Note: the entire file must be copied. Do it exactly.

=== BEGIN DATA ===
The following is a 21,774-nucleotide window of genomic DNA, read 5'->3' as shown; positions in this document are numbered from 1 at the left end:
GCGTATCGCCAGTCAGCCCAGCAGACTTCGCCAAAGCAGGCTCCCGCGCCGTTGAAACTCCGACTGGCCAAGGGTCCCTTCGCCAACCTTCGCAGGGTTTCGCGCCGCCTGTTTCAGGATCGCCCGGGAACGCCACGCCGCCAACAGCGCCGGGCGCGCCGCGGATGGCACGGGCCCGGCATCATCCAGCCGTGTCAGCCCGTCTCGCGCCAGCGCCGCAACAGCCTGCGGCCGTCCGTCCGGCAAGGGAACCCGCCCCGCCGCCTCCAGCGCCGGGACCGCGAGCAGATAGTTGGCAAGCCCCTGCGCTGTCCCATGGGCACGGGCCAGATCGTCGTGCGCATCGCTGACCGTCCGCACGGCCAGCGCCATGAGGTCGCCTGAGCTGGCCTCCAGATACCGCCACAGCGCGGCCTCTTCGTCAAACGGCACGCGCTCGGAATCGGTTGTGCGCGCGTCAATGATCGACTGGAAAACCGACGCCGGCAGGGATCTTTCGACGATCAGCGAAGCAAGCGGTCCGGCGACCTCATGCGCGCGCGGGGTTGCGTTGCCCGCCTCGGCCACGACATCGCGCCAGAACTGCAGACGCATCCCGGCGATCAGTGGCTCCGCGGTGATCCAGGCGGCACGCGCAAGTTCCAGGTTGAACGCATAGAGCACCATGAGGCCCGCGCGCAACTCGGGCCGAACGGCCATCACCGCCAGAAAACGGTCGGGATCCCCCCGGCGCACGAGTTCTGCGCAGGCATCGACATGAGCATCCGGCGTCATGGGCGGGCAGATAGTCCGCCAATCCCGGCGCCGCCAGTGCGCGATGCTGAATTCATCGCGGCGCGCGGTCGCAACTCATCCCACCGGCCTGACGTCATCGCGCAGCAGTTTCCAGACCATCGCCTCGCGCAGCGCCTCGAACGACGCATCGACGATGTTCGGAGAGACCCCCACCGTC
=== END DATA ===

The following is a 21,774-nucleotide window of genomic DNA, read 5'->3' as shown; positions in this document are numbered from 1 at the left end:
GCGTATCGCCAGTCAGCCCAGCAGACTTCGCCAAAGCAGGCTCCCGCGCCGTTGAAACTCCGACTGGCCAAGGGTCCCTTCGCCAACCTTCGCAGGGTTTCGCGCCGCCTGTTTCAGGATCGCCCGGGAACGCCACGCCGCCAACAGCGCCGGGCGCGCCGCGGATGGCACGGGCCCGGCATCATCCAGCCGTGTCAGCCCGTCTCGCGCCAGCGCCGCAACAGCCTGCGGCCGTCCGTCCGGCAAGGGAACCCGCCCCGCCGCCTCCAGCGCCGGGACCGCGAGCAGATAGTTGGCAAGCCCCTGCGCTGTCCCATGGGCACGGGCCAGATCGTCGTGCGCATCGCTGACCGTCCGCACGGCCAGCGCCATGAGGTCGCCTGAGCTGGCCTCCAGATACCGCCACAGCGCGGCCTCTTCGTCAAACGGCACGCGCTCGGAATCGGTTGTGCGCGCGTCAATGATCGACTGGAAAACCGACGCCGGCAGGGATCTTTCGACGATCAGCGAAGCAAGCGGTCCGGCGACCTCATGCGCGCGCGGGGTTGCGTTGCCCGCCTCGGCCACGACATCGCGCCAGAACTGCAGACGCATCCCGGCGATCAGTGGCTCCGCGGTGATCCAGGCGGCACGCGCAAGTTCCAGGTTGAACGCATAGAGCACCATGAGGCCCGCGCGCAACTCGGGCCGAACGGCCATCACCGCCAGAAAACGGTCGGGATCCCCCCGGCGCACGAGTTCTGCGCAGGCATCGACATGAGCATCCGGCGTCATGGGCGGGCAGATAGTCCGCCAATCCCGGCGCCGCCAGTGCGCGATGCTGAATTCATCGCGGCGCGCGGTCGCAACTCATCCCACCGGCCTGACGTCATCGCGCAGCAGTTTCCAGACCATCGCCTCGCGCAGCGCCTCGAACGACGCATCGACGATGTTCGGAGAGACCCCCACCGTC